Available from February: JinkoSolar high-voltage storage system. Pre-order now, exclusively @ Memodo!
Available from February: JinkoSolar high-voltage storage system. Pre-order now!
Favourable shipping conditions
More than 5000 satisfied installers
Expert knowledge and webinars
Hotline +49 89 9041015-00

Wallbox-/ charging station comparison

Are you looking for a wallbox or charging station? Our wallbox and charging station comparison will help you choose the right system. We have compared wallboxes and charging stations from EVBox, Hardy Barth, SMA, ABL, Mennekes, and Smartfox.

Why use a wallbox?

Nothing feels better: Filling up an electric car directly with electricity from your own solar power system results in 100% clean electricity. Also, household sockets are not designed for regular charging under high load. A wallbox also offers more safety than a normal socket because the manufacturers directly install protective devices against direct and alternating current faults. At the same time, a wallbox means more charging power and therefore less charging time. A wallbox can generate up to 22 kW.

Wallbox or charging station?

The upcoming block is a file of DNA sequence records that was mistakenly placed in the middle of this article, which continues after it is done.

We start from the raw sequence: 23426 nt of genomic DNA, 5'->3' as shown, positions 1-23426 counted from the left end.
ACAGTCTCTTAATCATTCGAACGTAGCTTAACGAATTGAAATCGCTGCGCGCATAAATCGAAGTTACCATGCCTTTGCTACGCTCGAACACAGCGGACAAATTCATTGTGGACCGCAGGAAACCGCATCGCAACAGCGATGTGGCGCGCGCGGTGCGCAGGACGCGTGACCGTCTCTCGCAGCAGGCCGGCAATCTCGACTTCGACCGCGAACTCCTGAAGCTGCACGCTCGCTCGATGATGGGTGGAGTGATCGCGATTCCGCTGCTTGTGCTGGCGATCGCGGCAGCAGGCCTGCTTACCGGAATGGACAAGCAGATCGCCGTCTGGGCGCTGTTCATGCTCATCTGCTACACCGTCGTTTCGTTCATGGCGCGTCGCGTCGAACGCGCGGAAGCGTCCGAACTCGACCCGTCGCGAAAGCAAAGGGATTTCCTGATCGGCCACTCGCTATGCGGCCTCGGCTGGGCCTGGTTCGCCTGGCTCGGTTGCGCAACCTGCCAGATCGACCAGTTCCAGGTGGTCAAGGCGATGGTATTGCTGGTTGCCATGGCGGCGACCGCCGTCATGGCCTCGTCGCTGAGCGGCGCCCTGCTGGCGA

Wallboxes are made for private and semi-public areas and can easily be mounted to a wall. The charging power is between 3.7 kW and 22 kW.

Charging stations are mostly located in public, but also in semi-public areas. They are built with wind and weather protection as well as protection against vandalism. The equipment usually includes access control and 2 type 2 sockets. Therefore, two cars can charge at the same time. The charging power with 22 kW or 44 kW is higher than with a wallbox.


The following characteristics were compared

  • Charging connection: Socket or cable? Cable length? How many charging points?
  • Phases
  • Maximum charging capacity
  • Point of use
  • RCD
  • Monitoring
  • Access control: RFID or key switch
  • PV-excess charging
  • Communication protocol OCPP
  • Network master / slave
  • Advantages / special features

The distinguishing features of the wallbox / charging station overview

Charging connection

Each electric charging station has a charging socket or charging cable, both with a type 2 socket. Depending on the supplier, the cables are between 4 m and 7.5 m long and are available in smooth or spiral design. Most wallboxes have one charging point, all charging stations have 2. The maximum available current is then divided between the two charging points.


Wallboxes can be connected to the household power network with 1 or 3 phases. 3-phase connected wallboxes have a higher charging capacity than 1-phase ones.

Charging capacity

The maximum charging capacity of the wallboxes depends on the number of phases and the rated current. It is calculated in the following way:

P = phase × 230V × nominal current

The maximum charging power of the on-board charger in the electric car influences the charging power. The weakest link always counts.

For example: A Tesla Model S can only charge with a maximum of 16.5 kW charging power, even with a 22 kW wallbox; the on-board charger does not allow any more.